Printer Friendly

Women proving they' re live wires.

It was a 30-pound bundle of pipe that made Marion Jones, 32, realize she was not exactly like her co-workers. "I looked at it and then the guys looked at me," she recalled. "They jumped to my aid, but at the same time, I wanted to lift it ... by myself."

Jones, who lives in Jersey City, NJ, said she wanted no special treatment; she wanted to be like the rest of the guys at the job site. As an International Brotherhood of Electrical Workers (IBEW) Local 164 member electrician, she wanted to do her job. And part of that job was lifting a 30-pound bundle of pipe and installing it behind a wall.

During the past few years, an influx of women have been attracted to this trade. Today, more women than ever are taking advantage of Local 164's apprenticeship program, open to men and women who are a minimum of 17 years old when they apply; possess a high school, GED or equivalency diploma; have one year of algebra; and have a valid driver's license. Potential enrollees must present a diploma/GED certificate, birth certificate and high school transcript at the time of application, as well as a resume.

IBEW Local 164 provides apprentices with instruction, wages and practical, hands-on work experience during the course of the five-year training program. In addition to a nationally recognized apprenticeship training program, the Local offers continuing education and skill training to more than 3,900 members at its Training Academy in Paramus, N J, which is one of the most technically advanced centers of its kind in the state. There is another Local 164 state-of-the-art training center in Toms River, NJ.

"At Local 164, our apprentices are cross-trained in virtually every aspect of today's complex systems," said Dave Milazzo, president and training director. "From interpreting blueprints to the latest safety practices, Local 164's training program offers comprehensive training to prepare students for typical--and uncommon--worksite situations."

The Local 146 combines classroom instruction and fundamentals with supervised, on-the-job training. They have an enrollment of more than 1,000 federally registered apprentices in their rigorous five-year electrical and four-year telecommunications training curriculum. Furthermore, Local 164 is dedicated to the continued advancement of knowledge, education and training among its members. They are partnered with the National Labor College to offer the Local's newly developed, accelerated baccalaureate programs for trade workers with a concentration in electrical and telecommunications studies.

"I was going to college for electronics engineering when a friend recommended I apply for this program," said Jones. "I receive wages while I attend classes and gain practical field experience."

Jones explained that the five-year apprenticeship program is just the beginning of the learning process. "After you pass the rigorous exam, you begin work as a journeyman, or as I like to say, journeywoman."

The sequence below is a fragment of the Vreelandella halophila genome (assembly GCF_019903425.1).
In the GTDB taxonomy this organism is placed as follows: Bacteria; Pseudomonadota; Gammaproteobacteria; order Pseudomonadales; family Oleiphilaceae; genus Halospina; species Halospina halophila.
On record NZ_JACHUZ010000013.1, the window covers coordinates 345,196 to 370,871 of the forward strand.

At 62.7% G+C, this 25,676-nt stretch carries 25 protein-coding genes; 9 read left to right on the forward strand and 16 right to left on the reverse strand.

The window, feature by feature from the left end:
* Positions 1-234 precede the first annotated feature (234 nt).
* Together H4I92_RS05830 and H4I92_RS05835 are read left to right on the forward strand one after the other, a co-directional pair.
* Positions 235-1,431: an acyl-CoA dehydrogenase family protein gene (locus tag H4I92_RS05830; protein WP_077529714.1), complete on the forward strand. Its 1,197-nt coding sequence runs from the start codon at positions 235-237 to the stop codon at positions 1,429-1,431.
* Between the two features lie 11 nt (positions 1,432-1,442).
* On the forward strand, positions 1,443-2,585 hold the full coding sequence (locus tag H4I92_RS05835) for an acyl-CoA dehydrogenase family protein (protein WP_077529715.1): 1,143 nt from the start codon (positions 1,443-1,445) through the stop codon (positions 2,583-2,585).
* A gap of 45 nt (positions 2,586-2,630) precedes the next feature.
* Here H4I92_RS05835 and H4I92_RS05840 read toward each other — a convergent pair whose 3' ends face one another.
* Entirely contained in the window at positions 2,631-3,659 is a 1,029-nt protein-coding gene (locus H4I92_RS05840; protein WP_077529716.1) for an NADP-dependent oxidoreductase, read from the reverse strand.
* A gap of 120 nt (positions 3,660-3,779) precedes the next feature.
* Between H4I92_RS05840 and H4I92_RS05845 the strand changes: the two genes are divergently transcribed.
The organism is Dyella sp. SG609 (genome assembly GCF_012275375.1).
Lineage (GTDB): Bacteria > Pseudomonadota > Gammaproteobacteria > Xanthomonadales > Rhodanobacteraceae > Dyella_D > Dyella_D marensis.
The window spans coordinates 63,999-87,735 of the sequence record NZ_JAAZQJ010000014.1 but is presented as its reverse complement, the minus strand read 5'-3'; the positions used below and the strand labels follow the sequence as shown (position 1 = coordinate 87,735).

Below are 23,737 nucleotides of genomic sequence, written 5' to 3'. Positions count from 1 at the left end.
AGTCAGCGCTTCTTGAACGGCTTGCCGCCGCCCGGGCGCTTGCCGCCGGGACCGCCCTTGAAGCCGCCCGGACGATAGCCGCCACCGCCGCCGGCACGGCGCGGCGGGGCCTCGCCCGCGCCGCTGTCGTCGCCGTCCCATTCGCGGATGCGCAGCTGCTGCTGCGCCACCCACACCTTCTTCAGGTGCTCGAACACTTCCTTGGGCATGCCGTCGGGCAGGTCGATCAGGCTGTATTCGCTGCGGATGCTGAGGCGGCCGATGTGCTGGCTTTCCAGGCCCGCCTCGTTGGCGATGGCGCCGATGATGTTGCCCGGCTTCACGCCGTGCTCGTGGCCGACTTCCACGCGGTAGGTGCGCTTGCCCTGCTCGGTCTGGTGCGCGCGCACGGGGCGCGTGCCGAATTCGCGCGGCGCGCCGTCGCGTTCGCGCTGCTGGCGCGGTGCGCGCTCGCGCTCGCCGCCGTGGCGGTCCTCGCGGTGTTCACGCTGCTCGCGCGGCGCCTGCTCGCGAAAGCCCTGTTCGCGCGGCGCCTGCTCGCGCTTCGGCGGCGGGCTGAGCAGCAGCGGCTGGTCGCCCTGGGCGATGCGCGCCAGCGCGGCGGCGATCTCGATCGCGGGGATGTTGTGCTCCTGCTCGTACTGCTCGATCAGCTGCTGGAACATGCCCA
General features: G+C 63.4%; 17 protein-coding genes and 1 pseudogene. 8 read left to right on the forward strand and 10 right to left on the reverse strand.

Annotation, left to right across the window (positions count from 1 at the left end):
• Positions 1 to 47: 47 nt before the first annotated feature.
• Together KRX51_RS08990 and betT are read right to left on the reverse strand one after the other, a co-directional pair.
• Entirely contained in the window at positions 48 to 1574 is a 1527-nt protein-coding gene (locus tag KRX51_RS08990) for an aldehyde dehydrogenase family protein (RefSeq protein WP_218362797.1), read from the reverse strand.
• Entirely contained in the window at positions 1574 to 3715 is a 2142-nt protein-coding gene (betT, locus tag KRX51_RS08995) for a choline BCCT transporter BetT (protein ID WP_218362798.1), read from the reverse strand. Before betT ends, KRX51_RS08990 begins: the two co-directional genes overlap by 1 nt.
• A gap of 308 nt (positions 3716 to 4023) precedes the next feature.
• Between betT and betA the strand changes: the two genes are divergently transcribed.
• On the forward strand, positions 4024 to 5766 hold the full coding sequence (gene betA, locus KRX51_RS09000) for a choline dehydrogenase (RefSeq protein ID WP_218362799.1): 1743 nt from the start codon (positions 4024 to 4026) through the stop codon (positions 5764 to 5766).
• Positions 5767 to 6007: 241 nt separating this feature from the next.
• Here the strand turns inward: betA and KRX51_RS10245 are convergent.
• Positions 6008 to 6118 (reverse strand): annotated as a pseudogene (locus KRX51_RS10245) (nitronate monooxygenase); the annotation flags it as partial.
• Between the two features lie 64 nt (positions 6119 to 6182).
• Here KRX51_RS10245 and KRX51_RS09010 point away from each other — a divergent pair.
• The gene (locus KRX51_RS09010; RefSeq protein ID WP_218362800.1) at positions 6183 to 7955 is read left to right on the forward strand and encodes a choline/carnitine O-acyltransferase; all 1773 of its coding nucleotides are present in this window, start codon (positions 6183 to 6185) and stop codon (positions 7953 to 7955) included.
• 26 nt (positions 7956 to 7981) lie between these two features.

Jones has accumulated 43 credits through the program, which she is applying toward her engineering degree--another benefit since many of Local 164's training classes are eligible for credit toward a college degree.

"I really feel as though I am making a great living, and the benefits are really good, too," she said. Jones is raising her young son on her own and feels secure that she can provide everything needed for her family.

Jennifer Harper, 29, of Wyckoff, N.J., who is in her second year as an apprentice, agrees. Following graduation from the University of Arizona with a bachelor of fine arts degree, she ventured into the advertising and design field. It was not what she thought it would be.

"I was miserable," said Harper. "Just getting to work everyday became a chore. Fortunately, I was introduced to some IBEW Local 164 members who encouraged me to apply for the apprenticeship program."

Harper, who was accepted into the program, is presently immersed in training and looks forward to work everyday. She also added that she finds the work to be challenging and it offers an opportunity to be extremely creative. "Everyone works as a team," she said. "The men all behave like perfect gentlemen and take every opportunity to share their education and on-the-job knowledge with the apprentices."
COPYRIGHT 2006 Hagedorn Publication
No portion of this article can be reproduced without the express written permission from the copyright holder.
Copyright 2006, Gale Group. All rights reserved. Gale Group is a Thomson Corporation Company.

Article Details
Printer friendly Cite/link Email Feedback
Publication:Real Estate Weekly
Geographic Code:1USA
Date:Apr 5, 2006
Words:686
Previous Article:Findings back move towards all concrete office buildings.
Next Article:Firm gets approval for 350,000 HQ project.
Topics:


Related Articles
Everything will come to light: research on female desires in Africa.
The Promise: How One Woman Made Good on Her Extraordinary Pact to Send a Classroom of First Graders to College.
Confessions of a Video Vixen.
Fatal as a Fallen Woman.
Setting the record straight on feminism in Muslim countries.
Challenging cultural practices that expose women to HIV and Aids.

Terms of use | Privacy policy | Copyright © 2020 Farlex, Inc. | Feedback | For webmasters